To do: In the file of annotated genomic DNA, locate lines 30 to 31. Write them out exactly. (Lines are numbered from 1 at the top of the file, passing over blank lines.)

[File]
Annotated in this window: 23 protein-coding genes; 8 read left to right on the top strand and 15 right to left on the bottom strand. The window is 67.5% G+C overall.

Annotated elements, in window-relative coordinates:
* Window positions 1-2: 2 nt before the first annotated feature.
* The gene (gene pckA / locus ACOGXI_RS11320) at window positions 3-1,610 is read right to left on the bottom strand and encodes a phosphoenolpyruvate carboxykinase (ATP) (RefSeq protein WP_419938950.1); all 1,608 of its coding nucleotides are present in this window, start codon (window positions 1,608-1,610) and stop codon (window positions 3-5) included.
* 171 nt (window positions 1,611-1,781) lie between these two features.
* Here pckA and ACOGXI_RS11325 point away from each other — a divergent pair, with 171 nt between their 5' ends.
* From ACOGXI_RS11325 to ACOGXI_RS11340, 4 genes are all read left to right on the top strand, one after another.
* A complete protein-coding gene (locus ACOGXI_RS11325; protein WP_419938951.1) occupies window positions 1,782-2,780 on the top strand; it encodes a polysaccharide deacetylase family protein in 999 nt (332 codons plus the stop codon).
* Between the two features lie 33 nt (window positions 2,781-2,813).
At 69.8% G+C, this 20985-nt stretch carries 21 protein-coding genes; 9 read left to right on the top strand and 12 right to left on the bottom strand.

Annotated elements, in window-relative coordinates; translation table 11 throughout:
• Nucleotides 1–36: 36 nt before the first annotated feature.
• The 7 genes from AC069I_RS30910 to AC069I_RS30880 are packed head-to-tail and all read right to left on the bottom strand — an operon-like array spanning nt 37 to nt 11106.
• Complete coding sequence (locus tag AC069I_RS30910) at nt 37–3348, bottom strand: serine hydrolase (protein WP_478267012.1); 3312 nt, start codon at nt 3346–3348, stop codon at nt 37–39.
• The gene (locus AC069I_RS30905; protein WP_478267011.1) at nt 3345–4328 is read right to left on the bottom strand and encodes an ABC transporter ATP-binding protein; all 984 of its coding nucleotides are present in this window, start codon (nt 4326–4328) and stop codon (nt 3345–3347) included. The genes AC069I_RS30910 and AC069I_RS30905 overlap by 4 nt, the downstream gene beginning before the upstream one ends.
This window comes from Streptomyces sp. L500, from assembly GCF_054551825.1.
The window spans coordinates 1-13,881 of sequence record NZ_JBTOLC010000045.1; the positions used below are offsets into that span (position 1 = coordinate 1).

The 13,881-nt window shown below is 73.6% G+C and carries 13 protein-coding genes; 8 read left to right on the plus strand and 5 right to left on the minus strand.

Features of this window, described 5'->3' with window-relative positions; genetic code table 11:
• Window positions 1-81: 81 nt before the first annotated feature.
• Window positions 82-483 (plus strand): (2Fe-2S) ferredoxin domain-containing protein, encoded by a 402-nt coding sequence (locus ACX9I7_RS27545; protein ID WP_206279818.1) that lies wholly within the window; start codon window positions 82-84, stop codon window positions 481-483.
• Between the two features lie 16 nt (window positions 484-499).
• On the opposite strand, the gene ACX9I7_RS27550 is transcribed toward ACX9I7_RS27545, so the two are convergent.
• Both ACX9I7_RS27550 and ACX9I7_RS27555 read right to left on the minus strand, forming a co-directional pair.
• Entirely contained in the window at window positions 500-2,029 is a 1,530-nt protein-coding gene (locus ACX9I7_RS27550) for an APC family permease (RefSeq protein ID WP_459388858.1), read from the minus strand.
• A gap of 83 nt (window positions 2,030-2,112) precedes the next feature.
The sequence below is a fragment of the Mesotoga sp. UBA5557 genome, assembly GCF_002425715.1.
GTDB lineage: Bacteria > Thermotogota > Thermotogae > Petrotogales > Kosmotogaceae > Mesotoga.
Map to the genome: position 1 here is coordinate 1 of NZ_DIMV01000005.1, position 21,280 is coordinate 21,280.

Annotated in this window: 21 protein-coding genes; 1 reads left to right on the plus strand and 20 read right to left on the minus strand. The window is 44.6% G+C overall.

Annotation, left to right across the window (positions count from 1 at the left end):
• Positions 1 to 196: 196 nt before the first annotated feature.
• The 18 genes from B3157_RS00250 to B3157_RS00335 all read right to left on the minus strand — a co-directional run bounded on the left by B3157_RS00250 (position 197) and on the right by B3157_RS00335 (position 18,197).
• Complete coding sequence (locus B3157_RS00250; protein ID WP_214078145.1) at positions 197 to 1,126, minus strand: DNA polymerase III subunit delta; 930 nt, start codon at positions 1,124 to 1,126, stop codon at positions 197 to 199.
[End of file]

Annotated in this window: 21 protein-coding genes; 1 reads left to right on the plus strand and 20 read right to left on the minus strand. The window is 44.6% G+C overall.

Annotation, left to right across the window (positions count from 1 at the left end):